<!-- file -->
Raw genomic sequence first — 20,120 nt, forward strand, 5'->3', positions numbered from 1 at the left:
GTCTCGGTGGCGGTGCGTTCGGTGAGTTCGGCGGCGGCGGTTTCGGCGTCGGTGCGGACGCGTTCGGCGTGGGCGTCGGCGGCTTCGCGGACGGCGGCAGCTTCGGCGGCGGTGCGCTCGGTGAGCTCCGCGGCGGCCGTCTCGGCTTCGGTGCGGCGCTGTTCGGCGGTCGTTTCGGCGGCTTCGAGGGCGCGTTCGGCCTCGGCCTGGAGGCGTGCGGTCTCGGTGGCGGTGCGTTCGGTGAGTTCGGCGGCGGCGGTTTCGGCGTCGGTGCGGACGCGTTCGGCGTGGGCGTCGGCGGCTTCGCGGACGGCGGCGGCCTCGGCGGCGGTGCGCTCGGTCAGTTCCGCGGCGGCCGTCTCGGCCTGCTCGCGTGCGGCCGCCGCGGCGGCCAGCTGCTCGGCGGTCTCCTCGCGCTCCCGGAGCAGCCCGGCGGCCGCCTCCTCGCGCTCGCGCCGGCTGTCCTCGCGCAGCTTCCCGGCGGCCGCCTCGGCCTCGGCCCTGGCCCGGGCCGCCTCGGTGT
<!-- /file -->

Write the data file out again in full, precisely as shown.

Raw genomic sequence first — 20,120 nt, forward strand, 5'->3', positions numbered from 1 at the left:
GTCTCGGTGGCGGTGCGTTCGGTGAGTTCGGCGGCGGCGGTTTCGGCGTCGGTGCGGACGCGTTCGGCGTGGGCGTCGGCGGCTTCGCGGACGGCGGCAGCTTCGGCGGCGGTGCGCTCGGTGAGCTCCGCGGCGGCCGTCTCGGCTTCGGTGCGGCGCTGTTCGGCGGTCGTTTCGGCGGCTTCGAGGGCGCGTTCGGCCTCGGCCTGGAGGCGTGCGGTCTCGGTGGCGGTGCGTTCGGTGAGTTCGGCGGCGGCGGTTTCGGCGTCGGTGCGGACGCGTTCGGCGTGGGCGTCGGCGGCTTCGCGGACGGCGGCGGCCTCGGCGGCGGTGCGCTCGGTCAGTTCCGCGGCGGCCGTCTCGGCCTGCTCGCGTGCGGCCGCCGCGGCGGCCAGCTGCTCGGCGGTCTCCTCGCGCTCCCGGAGCAGCCCGGCGGCCGCCTCCTCGCGCTCGCGCCGGCTGTCCTCGCGCAGCTTCCCGGCGGCCGCCTCGGCCTCGGCCCTGGCCCGGGCCGCCTCGGTGT